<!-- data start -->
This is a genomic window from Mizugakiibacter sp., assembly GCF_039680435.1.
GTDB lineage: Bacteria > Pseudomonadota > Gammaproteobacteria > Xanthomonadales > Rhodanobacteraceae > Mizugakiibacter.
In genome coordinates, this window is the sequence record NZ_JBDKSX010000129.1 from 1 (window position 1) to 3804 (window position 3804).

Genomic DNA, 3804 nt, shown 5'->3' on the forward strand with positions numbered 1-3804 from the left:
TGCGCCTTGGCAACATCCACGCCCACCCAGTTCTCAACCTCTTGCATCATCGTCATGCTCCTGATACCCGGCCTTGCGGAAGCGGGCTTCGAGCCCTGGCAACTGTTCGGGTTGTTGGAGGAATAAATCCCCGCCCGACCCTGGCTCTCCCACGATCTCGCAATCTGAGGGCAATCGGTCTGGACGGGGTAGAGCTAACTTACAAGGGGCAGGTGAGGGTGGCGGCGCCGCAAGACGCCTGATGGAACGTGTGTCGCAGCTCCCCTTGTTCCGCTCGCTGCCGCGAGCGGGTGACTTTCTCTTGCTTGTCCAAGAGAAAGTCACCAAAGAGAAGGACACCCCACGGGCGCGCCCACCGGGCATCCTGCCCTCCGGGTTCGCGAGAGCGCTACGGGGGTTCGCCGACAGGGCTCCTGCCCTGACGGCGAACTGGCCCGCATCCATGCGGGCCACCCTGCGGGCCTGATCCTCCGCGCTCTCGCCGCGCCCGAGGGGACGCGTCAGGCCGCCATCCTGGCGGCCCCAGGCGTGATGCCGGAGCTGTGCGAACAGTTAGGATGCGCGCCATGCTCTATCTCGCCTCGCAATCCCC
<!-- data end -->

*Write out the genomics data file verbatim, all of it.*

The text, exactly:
This is a genomic window from Mizugakiibacter sp., assembly GCF_039680435.1.
GTDB lineage: Bacteria > Pseudomonadota > Gammaproteobacteria > Xanthomonadales > Rhodanobacteraceae > Mizugakiibacter.
In genome coordinates, this window is the sequence record NZ_JBDKSX010000129.1 from 1 (window position 1) to 3804 (window position 3804).

Genomic DNA, 3804 nt, shown 5'->3' on the forward strand with positions numbered 1-3804 from the left:
TGCGCCTTGGCAACATCCACGCCCACCCAGTTCTCAACCTCTTGCATCATCGTCATGCTCCTGATACCCGGCCTTGCGGAAGCGGGCTTCGAGCCCTGGCAACTGTTCGGGTTGTTGGAGGAATAAATCCCCGCCCGACCCTGGCTCTCCCACGATCTCGCAATCTGAGGGCAATCGGTCTGGACGGGGTAGAGCTAACTTACAAGGGGCAGGTGAGGGTGGCGGCGCCGCAAGACGCCTGATGGAACGTGTGTCGCAGCTCCCCTTGTTCCGCTCGCTGCCGCGAGCGGGTGACTTTCTCTTGCTTGTCCAAGAGAAAGTCACCAAAGAGAAGGACACCCCACGGGCGCGCCCACCGGGCATCCTGCCCTCCGGGTTCGCGAGAGCGCTACGGGGGTTCGCCGACAGGGCTCCTGCCCTGACGGCGAACTGGCCCGCATCCATGCGGGCCACCCTGCGGGCCTGATCCTCCGCGCTCTCGCCGCGCCCGAGGGGACGCGTCAGGCCGCCATCCTGGCGGCCCCAGGCGTGATGCCGGAGCTGTGCGAACAGTTAGGATGCGCGCCATGCTCTATCTCGCCTCGCAATCCCC